Community Trainings and Resources

Community Trainings and Resources

A large group of people sitting in a dark auditorium listening to a presenter speak

UCS offers community trainings for a variety of topics both at our facilities and within the community. The costs can vary depending on the scope of the training and the number of attendees. 

For more information or inquiries, please contact our Director of Community Relations and Development, Heidi French, at (802) 442-5491.

Trainings Available

Click each training to learn more about what we have to offer.

Adverse childhood experiences (ACEs) are potentially traumatic events that occur before a child reaches the age of 18. ACEs can have a tremendous impact on future violence, victimization and perpetration, and lifelong health and opportunity. This training discusses the biologic impacts of trauma in early childhood and the connection between trauma and long-term health impacts.

This curriculum is designed for anyone 18 or older. 

Training time ranges from one to three hours for a group or organization. 

The Attachment, Regulation and Competency (ARC) framework is a flexible, components-based intervention developed for children and adolescents who have experienced complex trauma, along with their caregiving systems. This model has ten key targets of interventions organized through three core domains. These building blocks are developmental tasks that build on themselves.

This curriculum is designed for the caregiver, which can be a parent, grandparent, teacher, coach, or anyone in a relationship where building a healthy attachment is crucial to the others healing.

These are typically scheduled as all day workshops for groups or organizations. 

UCS Clinicians are using Equine Assisted Therapy to work successfully with clients, but anyone can benefit from the healing power of horses. Horses are highly sensitive to human energy and actions. They respond to the energy of the moment. These qualities enhance our abilities to learn what we see. Experience firsthand how people find solace in the heart of a horse. Group and individual learning exercises enhance our awareness of our attitudes and actions.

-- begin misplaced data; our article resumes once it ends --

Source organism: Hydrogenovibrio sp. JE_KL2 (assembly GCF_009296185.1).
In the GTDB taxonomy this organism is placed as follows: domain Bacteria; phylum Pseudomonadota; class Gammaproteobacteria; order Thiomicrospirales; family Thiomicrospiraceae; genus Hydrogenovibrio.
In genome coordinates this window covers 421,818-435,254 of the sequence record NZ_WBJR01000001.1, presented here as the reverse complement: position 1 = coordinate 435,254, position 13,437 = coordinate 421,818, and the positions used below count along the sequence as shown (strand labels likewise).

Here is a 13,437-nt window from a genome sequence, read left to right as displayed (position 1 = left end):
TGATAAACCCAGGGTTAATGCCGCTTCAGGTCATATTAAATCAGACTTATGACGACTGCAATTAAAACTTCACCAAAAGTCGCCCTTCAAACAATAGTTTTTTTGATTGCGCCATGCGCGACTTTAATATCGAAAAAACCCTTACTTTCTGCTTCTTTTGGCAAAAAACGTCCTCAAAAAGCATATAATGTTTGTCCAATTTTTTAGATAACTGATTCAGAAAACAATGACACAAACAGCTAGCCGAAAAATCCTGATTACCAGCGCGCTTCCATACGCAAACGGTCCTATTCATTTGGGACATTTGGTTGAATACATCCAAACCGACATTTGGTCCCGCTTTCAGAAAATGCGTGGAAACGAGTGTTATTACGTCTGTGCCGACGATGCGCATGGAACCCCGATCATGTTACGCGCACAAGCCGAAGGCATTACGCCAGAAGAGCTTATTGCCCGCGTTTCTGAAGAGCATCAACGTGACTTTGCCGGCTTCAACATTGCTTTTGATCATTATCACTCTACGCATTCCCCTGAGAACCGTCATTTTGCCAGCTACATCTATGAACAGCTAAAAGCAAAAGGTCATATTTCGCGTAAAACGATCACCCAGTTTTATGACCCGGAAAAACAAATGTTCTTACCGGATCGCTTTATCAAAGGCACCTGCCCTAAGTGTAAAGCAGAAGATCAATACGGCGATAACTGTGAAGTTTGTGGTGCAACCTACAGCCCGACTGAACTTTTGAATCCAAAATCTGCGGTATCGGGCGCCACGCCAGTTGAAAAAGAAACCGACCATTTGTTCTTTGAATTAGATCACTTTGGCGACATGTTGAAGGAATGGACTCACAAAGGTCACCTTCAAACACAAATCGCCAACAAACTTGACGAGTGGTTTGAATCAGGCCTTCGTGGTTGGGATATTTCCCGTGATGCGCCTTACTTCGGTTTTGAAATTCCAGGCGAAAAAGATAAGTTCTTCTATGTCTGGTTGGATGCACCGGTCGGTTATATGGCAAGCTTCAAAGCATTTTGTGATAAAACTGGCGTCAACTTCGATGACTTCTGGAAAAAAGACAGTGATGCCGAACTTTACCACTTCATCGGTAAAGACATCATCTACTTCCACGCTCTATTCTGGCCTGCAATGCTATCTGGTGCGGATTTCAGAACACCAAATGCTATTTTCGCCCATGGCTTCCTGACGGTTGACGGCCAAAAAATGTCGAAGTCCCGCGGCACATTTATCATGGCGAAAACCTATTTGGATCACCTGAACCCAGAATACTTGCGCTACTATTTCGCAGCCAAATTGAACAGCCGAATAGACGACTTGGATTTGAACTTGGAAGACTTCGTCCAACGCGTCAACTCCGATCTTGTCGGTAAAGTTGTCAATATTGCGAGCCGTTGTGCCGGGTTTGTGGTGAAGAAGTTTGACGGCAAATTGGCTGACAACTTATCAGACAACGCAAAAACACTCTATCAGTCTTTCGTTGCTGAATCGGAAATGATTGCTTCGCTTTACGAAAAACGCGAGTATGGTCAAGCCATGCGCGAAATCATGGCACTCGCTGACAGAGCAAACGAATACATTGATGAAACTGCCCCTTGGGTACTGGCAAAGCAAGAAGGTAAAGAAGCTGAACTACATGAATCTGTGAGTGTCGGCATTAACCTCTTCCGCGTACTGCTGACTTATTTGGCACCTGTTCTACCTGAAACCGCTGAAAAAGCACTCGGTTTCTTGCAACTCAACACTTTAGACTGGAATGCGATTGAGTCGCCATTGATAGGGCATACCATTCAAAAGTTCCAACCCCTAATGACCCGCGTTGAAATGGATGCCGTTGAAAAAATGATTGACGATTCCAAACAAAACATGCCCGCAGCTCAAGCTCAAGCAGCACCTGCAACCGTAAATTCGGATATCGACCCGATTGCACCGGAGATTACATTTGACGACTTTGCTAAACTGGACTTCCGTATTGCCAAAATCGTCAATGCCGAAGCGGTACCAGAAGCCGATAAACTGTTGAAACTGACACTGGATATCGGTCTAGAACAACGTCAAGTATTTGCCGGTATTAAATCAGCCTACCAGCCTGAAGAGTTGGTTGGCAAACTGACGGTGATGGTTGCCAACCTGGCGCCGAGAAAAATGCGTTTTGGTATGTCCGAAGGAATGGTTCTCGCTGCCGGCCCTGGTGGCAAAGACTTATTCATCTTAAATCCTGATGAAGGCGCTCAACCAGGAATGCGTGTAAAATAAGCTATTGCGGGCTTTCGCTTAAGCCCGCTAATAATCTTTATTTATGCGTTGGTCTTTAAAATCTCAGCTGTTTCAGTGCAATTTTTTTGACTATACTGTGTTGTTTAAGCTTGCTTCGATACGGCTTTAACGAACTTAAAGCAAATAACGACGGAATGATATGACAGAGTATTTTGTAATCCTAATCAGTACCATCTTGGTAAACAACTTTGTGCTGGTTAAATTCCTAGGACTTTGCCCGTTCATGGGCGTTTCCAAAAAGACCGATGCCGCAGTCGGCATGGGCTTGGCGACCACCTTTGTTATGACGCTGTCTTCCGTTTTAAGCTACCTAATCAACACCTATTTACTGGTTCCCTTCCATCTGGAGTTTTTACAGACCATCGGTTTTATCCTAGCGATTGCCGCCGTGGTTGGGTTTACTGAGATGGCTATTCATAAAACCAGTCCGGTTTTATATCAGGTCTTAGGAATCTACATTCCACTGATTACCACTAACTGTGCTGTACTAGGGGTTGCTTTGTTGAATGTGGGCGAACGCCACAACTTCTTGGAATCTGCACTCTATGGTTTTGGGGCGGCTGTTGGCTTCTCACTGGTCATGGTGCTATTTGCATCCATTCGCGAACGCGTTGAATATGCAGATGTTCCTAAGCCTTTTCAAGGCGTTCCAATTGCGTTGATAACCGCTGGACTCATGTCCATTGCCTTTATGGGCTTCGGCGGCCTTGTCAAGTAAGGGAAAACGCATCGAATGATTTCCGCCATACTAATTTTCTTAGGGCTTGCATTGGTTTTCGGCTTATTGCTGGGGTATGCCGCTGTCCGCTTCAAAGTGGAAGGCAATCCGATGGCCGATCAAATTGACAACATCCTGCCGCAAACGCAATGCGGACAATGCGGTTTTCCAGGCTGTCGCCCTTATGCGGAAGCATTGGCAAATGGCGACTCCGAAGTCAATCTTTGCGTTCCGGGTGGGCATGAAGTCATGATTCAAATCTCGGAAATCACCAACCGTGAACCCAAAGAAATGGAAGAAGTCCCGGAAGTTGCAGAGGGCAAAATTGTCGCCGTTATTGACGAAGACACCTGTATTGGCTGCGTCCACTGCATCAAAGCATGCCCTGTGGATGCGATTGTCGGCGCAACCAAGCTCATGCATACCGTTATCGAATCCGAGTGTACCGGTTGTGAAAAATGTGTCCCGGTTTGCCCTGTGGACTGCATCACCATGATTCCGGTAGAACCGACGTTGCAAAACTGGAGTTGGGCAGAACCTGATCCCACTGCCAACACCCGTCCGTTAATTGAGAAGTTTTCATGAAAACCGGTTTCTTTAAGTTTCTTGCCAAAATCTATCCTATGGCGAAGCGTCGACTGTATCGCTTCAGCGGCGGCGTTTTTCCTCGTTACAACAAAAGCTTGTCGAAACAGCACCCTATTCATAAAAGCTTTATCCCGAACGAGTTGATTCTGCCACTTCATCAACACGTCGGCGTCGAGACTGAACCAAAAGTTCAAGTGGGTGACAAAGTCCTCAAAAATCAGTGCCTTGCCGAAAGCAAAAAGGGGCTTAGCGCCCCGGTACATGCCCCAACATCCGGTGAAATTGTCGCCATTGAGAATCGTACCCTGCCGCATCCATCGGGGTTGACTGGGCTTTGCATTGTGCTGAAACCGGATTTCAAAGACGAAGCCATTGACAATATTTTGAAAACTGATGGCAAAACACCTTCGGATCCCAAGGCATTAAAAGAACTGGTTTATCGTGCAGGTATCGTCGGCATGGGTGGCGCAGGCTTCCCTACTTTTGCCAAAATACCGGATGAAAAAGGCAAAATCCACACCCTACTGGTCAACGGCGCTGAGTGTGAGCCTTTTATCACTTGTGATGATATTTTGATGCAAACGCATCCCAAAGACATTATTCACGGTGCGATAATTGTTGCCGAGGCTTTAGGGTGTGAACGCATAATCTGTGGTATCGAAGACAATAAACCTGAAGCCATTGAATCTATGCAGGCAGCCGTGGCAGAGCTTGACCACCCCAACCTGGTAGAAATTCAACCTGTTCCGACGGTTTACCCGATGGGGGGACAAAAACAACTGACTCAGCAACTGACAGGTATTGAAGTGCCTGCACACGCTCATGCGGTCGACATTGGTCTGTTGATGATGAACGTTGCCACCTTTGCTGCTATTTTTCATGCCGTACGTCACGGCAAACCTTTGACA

UCS’ team-building Equine Assisted Workshops are open to anyone 18 and older. 

An opportunity for individuals or loved ones dealing with trauma to heal in beautiful Southern Vermont.

What is EMDR?

EMDR is a client centered therapeutic approach that focuses on traumatic memory processing. Trained EMDR Clinicians utilize techniques that guide patients to bring attention to traumatic memory or negative cognition(s) while the bilateral stimulation is employed.

The Goal

To reduce the persisting psychological impacts caused by traumatic memory through modifying how the memory is stored. The length of the retreat can vary in length from one to several days and will be determined by the needs identified in the initial consultation and assessment meeting.

To learn more

For more information please contact UCS’s director of Outpatient Mental Health and Substance Abuse, Lori Vadakin:, (802) 442-5491.

Mental Health First Aid is an 8-hour training course which teaches participants an action plan to assess a situation, select and implement interventions, and secure appropriate care for the individual. The program introduces participants to risk factors and warning signs of mental health problems, builds understanding of their impact, and overviews common treatments. 


MHFA is designed for anyone age 18 and older and should be completed in one or two sessions. 

YMHFA is an 8-hour course that teaches adults how to help a youth who is developing a mental health problem or experiencing a mental health crisis. This training helps participants identify, understand, and respond to signs of mental illnesses and addictions. 

YMHFA is designed for anyone age 18 and older. 

This is an 8-hour curriculum and should be completed in one or two sessions.

Other trainings available upon request. 

  • Collaborative Network Approach (CNA)
  • Substance Youth 
  • Suicide Awareness and Prevention